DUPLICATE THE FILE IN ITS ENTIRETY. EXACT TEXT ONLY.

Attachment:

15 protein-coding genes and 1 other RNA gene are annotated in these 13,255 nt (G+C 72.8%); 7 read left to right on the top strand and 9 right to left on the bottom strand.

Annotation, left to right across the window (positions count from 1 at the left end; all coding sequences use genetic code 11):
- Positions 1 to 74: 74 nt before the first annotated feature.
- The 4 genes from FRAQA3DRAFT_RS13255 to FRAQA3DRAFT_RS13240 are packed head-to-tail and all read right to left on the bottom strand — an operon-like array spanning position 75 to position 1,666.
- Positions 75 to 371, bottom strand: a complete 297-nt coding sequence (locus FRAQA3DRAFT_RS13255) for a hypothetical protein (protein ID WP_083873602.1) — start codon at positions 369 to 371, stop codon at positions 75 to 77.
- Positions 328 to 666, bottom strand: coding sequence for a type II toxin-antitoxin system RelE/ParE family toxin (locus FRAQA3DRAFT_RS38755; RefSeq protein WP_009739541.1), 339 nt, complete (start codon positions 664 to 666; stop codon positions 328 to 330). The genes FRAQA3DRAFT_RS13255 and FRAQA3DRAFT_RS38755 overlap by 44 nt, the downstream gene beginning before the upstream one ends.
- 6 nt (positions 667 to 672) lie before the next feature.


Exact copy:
15 protein-coding genes and 1 other RNA gene are annotated in these 13,255 nt (G+C 72.8%); 7 read left to right on the top strand and 9 right to left on the bottom strand.

Annotation, left to right across the window (positions count from 1 at the left end; all coding sequences use genetic code 11):
- Positions 1 to 74: 74 nt before the first annotated feature.
- The 4 genes from FRAQA3DRAFT_RS13255 to FRAQA3DRAFT_RS13240 are packed head-to-tail and all read right to left on the bottom strand — an operon-like array spanning position 75 to position 1,666.
- Positions 75 to 371, bottom strand: a complete 297-nt coding sequence (locus FRAQA3DRAFT_RS13255) for a hypothetical protein (protein ID WP_083873602.1) — start codon at positions 369 to 371, stop codon at positions 75 to 77.
- Positions 328 to 666, bottom strand: coding sequence for a type II toxin-antitoxin system RelE/ParE family toxin (locus FRAQA3DRAFT_RS38755; RefSeq protein WP_009739541.1), 339 nt, complete (start codon positions 664 to 666; stop codon positions 328 to 330). The genes FRAQA3DRAFT_RS13255 and FRAQA3DRAFT_RS38755 overlap by 44 nt, the downstream gene beginning before the upstream one ends.
- 6 nt (positions 667 to 672) lie before the next feature.